After being snubbed for the directorship in 2007, Gaskell alleged that Kentucky officials had passed on him because of his Christian views -- a claim his lawyers say is supported by e-mails sent by members of the search committee, as well as sworn testimony given by the panel's members and other Kentucky faculty. The university will pay the spurned astronomer $125,000 -- roughly the equivalent of the extra money Gaskell would have made if he had held the directorship for two years, according to Francis Marion, a senior trial lawyer for the National Center for Law & Justice, which worked the astronomer's case pro bono. A district court judge had denied motions for summary judgment from both parties.Instapundit Reader Matthias Shapiro opined:
The bulk of Gaskell’s published work addresses the technical aspects of black holes. But he also made a hobby of criticizing the prima facie dismissal of Biblical assertions as irrelevant to scientific theory, while advocating for a view of natural history that rejects neither the Judeo-Christian creation story nor evolution. In a document published on his personal website -- which later became fodder for discussion among his would-be employers at Kentucky -- Gaskell criticized both creationists and evolutionary scientists for perpetuating bad science.
It seems that the researchers at University of Kentucky weren’t even really that concerned about Mr. Gaskell’s Christian worldview. (Incidentally, Gaskell’s views are actually pretty mainstream. I’ll bet he and Francis Collins – a Christian geneticist appointed by President Obama as director of the NIH and author of The Language of God: A Scientist Presents Evidence for Belief- would probably have a grand old time talking science and religion.) Their biggest concern was that the media wouldn’t be able to understand the subtleties of Mr. Gaskell’s line of argumentation and would interpret any discussion about evolution coming from a Christian as “creationism”. These idiots looked at Gaskell’s views, and imagined that the media wouldn’t be able to comprehend a calm, intelligent discussion about science and religion.There is a range of views on this, as the article linked shows, toward the bottom. For example, it would appear that Dr Paul Z. Myers, an associate professor of biology at the University of Minnesota at Morris, would not wish to see Mr Thomas L Friedman hired to teach journalism, given his popular book on the history of the 21st Century.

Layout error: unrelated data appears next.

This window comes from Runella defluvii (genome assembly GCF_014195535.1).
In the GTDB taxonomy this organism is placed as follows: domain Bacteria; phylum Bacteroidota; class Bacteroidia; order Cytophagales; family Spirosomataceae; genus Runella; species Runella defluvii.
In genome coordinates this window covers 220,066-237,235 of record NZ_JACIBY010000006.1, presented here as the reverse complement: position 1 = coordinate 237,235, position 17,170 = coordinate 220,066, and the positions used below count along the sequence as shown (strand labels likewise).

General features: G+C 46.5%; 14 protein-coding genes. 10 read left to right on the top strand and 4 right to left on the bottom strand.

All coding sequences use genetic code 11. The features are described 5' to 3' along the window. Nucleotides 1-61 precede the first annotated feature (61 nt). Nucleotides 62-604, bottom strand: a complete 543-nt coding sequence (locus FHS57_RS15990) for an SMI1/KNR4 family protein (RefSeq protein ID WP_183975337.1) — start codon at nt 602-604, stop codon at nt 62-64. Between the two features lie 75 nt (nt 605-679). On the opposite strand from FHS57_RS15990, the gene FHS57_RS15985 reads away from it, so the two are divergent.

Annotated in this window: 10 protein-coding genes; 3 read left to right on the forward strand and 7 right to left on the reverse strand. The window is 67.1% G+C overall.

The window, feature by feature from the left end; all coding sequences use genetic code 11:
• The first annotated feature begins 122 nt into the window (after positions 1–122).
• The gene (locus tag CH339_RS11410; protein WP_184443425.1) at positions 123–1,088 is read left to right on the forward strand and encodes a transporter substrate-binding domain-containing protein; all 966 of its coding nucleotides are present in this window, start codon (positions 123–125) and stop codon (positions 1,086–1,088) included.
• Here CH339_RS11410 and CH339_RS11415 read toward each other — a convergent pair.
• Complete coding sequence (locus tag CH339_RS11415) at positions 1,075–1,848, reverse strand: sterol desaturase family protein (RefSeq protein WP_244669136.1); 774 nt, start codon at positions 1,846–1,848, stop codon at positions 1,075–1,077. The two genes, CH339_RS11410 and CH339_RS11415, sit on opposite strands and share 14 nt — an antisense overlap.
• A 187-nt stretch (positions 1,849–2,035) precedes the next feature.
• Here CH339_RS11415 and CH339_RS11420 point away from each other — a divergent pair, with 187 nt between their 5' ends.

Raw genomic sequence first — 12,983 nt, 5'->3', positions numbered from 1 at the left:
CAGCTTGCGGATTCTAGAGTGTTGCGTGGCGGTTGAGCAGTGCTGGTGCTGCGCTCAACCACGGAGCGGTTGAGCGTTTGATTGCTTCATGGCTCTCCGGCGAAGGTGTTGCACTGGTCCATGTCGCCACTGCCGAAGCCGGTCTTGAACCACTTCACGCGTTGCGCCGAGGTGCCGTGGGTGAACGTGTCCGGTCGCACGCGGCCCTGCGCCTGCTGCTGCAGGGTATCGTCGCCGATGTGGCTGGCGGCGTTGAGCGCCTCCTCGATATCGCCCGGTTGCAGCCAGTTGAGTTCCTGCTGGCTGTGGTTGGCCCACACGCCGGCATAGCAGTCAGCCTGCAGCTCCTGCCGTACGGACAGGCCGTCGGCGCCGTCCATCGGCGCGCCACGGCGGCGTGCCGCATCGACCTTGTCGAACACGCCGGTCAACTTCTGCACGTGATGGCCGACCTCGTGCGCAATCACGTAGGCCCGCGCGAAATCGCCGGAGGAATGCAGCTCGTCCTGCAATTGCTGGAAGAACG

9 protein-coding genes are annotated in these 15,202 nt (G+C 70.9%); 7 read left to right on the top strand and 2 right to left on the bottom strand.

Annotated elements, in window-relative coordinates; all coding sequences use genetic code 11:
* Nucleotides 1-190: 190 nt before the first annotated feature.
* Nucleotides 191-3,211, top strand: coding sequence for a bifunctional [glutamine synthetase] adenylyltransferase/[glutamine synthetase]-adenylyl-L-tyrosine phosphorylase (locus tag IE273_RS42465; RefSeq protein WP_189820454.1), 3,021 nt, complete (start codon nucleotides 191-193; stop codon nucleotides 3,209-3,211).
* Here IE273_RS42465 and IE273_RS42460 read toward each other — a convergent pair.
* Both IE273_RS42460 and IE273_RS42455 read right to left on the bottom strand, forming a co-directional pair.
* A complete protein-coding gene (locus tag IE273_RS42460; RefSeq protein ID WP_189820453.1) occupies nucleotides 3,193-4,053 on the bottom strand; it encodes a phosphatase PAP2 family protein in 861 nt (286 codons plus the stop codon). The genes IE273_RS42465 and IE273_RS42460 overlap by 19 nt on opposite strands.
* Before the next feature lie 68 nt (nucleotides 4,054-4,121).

Where ever would they have gotten that idea?
Regards — Cliff